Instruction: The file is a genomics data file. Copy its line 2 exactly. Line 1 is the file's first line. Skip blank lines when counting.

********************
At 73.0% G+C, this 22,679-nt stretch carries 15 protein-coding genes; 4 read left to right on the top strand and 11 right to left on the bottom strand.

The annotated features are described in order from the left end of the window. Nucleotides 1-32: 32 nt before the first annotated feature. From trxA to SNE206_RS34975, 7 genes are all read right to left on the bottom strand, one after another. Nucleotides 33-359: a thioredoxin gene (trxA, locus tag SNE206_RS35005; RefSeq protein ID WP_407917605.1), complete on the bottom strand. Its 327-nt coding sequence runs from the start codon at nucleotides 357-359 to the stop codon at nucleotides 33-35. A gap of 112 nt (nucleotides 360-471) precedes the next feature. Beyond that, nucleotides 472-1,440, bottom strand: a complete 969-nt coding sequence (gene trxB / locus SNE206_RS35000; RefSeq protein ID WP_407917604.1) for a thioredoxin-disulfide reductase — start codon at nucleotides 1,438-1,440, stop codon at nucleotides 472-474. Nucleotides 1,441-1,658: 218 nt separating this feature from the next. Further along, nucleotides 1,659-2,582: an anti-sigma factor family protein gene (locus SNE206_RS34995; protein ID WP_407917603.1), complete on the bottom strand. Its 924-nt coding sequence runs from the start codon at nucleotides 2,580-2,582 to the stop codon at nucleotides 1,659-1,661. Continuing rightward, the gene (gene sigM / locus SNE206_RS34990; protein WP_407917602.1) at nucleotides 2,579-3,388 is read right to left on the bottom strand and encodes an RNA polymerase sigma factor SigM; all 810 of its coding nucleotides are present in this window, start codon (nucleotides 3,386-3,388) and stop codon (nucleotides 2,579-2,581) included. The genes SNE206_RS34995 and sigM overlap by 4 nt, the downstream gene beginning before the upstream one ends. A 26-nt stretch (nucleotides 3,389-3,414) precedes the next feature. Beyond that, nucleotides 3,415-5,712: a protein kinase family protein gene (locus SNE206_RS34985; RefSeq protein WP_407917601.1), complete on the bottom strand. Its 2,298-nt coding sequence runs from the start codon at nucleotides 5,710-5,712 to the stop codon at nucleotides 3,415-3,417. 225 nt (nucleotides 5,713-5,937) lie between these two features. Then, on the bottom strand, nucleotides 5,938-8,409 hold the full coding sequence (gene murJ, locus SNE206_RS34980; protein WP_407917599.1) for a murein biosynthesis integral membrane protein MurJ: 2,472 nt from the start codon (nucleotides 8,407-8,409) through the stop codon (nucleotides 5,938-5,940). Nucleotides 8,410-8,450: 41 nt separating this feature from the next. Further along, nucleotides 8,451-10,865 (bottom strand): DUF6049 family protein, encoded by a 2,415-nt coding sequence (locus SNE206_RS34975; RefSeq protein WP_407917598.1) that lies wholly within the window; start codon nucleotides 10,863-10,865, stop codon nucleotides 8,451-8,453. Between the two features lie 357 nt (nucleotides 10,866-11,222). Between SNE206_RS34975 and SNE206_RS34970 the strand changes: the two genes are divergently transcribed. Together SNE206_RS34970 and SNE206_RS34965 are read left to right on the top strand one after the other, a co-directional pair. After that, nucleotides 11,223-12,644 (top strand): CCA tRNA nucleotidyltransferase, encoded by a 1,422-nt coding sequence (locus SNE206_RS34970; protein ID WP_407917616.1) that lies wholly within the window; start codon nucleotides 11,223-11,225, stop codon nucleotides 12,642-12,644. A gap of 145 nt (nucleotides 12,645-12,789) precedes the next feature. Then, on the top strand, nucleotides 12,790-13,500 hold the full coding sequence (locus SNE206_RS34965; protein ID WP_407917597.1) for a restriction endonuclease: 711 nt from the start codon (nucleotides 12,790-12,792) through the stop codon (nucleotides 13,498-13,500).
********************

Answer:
The annotated features are described in order from the left end of the window. Nucleotides 1-32: 32 nt before the first annotated feature. From trxA to SNE206_RS34975, 7 genes are all read right to left on the bottom strand, one after another. Nucleotides 33-359: a thioredoxin gene (trxA, locus tag SNE206_RS35005; RefSeq protein ID WP_407917605.1), complete on the bottom strand. Its 327-nt coding sequence runs from the start codon at nucleotides 357-359 to the stop codon at nucleotides 33-35. A gap of 112 nt (nucleotides 360-471) precedes the next feature. Beyond that, nucleotides 472-1,440, bottom strand: a complete 969-nt coding sequence (gene trxB / locus SNE206_RS35000; RefSeq protein ID WP_407917604.1) for a thioredoxin-disulfide reductase — start codon at nucleotides 1,438-1,440, stop codon at nucleotides 472-474. Nucleotides 1,441-1,658: 218 nt separating this feature from the next. Further along, nucleotides 1,659-2,582: an anti-sigma factor family protein gene (locus SNE206_RS34995; protein ID WP_407917603.1), complete on the bottom strand. Its 924-nt coding sequence runs from the start codon at nucleotides 2,580-2,582 to the stop codon at nucleotides 1,659-1,661. Continuing rightward, the gene (gene sigM / locus SNE206_RS34990; protein WP_407917602.1) at nucleotides 2,579-3,388 is read right to left on the bottom strand and encodes an RNA polymerase sigma factor SigM; all 810 of its coding nucleotides are present in this window, start codon (nucleotides 3,386-3,388) and stop codon (nucleotides 2,579-2,581) included. The genes SNE206_RS34995 and sigM overlap by 4 nt, the downstream gene beginning before the upstream one ends. A 26-nt stretch (nucleotides 3,389-3,414) precedes the next feature. Beyond that, nucleotides 3,415-5,712: a protein kinase family protein gene (locus SNE206_RS34985; RefSeq protein WP_407917601.1), complete on the bottom strand. Its 2,298-nt coding sequence runs from the start codon at nucleotides 5,710-5,712 to the stop codon at nucleotides 3,415-3,417. 225 nt (nucleotides 5,713-5,937) lie between these two features. Then, on the bottom strand, nucleotides 5,938-8,409 hold the full coding sequence (gene murJ, locus SNE206_RS34980; protein WP_407917599.1) for a murein biosynthesis integral membrane protein MurJ: 2,472 nt from the start codon (nucleotides 8,407-8,409) through the stop codon (nucleotides 5,938-5,940). Nucleotides 8,410-8,450: 41 nt separating this feature from the next. Further along, nucleotides 8,451-10,865 (bottom strand): DUF6049 family protein, encoded by a 2,415-nt coding sequence (locus SNE206_RS34975; RefSeq protein WP_407917598.1) that lies wholly within the window; start codon nucleotides 10,863-10,865, stop codon nucleotides 8,451-8,453. Between the two features lie 357 nt (nucleotides 10,866-11,222). Between SNE206_RS34975 and SNE206_RS34970 the strand changes: the two genes are divergently transcribed. Together SNE206_RS34970 and SNE206_RS34965 are read left to right on the top strand one after the other, a co-directional pair. After that, nucleotides 11,223-12,644 (top strand): CCA tRNA nucleotidyltransferase, encoded by a 1,422-nt coding sequence (locus SNE206_RS34970; protein ID WP_407917616.1) that lies wholly within the window; start codon nucleotides 11,223-11,225, stop codon nucleotides 12,642-12,644. A gap of 145 nt (nucleotides 12,645-12,789) precedes the next feature. Then, on the top strand, nucleotides 12,790-13,500 hold the full coding sequence (locus SNE206_RS34965; protein ID WP_407917597.1) for a restriction endonuclease: 711 nt from the start codon (nucleotides 12,790-12,792) through the stop codon (nucleotides 13,498-13,500).